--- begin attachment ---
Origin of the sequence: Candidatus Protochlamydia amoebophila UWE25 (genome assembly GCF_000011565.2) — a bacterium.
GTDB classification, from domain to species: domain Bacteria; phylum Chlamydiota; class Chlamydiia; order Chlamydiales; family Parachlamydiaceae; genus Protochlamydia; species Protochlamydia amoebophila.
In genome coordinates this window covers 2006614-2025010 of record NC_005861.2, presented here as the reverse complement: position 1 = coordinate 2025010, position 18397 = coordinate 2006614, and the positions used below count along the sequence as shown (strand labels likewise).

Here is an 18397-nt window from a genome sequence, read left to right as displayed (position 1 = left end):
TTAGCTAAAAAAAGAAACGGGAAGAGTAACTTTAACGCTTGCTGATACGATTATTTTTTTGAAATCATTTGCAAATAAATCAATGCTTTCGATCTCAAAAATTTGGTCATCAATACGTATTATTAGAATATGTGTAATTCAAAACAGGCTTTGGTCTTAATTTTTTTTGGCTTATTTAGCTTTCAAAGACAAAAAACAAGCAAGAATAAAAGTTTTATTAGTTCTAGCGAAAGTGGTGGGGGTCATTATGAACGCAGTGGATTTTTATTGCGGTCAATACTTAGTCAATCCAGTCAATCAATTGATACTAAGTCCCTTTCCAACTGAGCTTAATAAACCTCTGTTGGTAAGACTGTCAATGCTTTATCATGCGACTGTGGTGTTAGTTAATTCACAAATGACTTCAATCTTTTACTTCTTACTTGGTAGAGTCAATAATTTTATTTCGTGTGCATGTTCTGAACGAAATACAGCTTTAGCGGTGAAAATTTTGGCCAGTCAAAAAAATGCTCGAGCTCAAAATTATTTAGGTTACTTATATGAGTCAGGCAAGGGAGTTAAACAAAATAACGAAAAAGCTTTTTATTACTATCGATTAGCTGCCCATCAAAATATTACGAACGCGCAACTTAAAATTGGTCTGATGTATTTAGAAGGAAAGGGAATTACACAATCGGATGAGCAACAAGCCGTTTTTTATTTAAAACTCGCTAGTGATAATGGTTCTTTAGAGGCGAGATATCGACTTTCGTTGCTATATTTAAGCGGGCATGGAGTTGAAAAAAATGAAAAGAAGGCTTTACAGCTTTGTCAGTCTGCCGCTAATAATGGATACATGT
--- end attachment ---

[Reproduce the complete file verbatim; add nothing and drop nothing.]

Origin of the sequence: Candidatus Protochlamydia amoebophila UWE25 (genome assembly GCF_000011565.2) — a bacterium.
GTDB classification, from domain to species: domain Bacteria; phylum Chlamydiota; class Chlamydiia; order Chlamydiales; family Parachlamydiaceae; genus Protochlamydia; species Protochlamydia amoebophila.
In genome coordinates this window covers 2006614-2025010 of record NC_005861.2, presented here as the reverse complement: position 1 = coordinate 2025010, position 18397 = coordinate 2006614, and the positions used below count along the sequence as shown (strand labels likewise).

Here is an 18397-nt window from a genome sequence, read left to right as displayed (position 1 = left end):
TTAGCTAAAAAAAGAAACGGGAAGAGTAACTTTAACGCTTGCTGATACGATTATTTTTTTGAAATCATTTGCAAATAAATCAATGCTTTCGATCTCAAAAATTTGGTCATCAATACGTATTATTAGAATATGTGTAATTCAAAACAGGCTTTGGTCTTAATTTTTTTTGGCTTATTTAGCTTTCAAAGACAAAAAACAAGCAAGAATAAAAGTTTTATTAGTTCTAGCGAAAGTGGTGGGGGTCATTATGAACGCAGTGGATTTTTATTGCGGTCAATACTTAGTCAATCCAGTCAATCAATTGATACTAAGTCCCTTTCCAACTGAGCTTAATAAACCTCTGTTGGTAAGACTGTCAATGCTTTATCATGCGACTGTGGTGTTAGTTAATTCACAAATGACTTCAATCTTTTACTTCTTACTTGGTAGAGTCAATAATTTTATTTCGTGTGCATGTTCTGAACGAAATACAGCTTTAGCGGTGAAAATTTTGGCCAGTCAAAAAAATGCTCGAGCTCAAAATTATTTAGGTTACTTATATGAGTCAGGCAAGGGAGTTAAACAAAATAACGAAAAAGCTTTTTATTACTATCGATTAGCTGCCCATCAAAATATTACGAACGCGCAACTTAAAATTGGTCTGATGTATTTAGAAGGAAAGGGAATTACACAATCGGATGAGCAACAAGCCGTTTTTTATTTAAAACTCGCTAGTGATAATGGTTCTTTAGAGGCGAGATATCGACTTTCGTTGCTATATTTAAGCGGGCATGGAGTTGAAAAAAATGAAAAGAAGGCTTTACAGCTTTGTCAGTCTGCCGCTAATAATGGATACATGT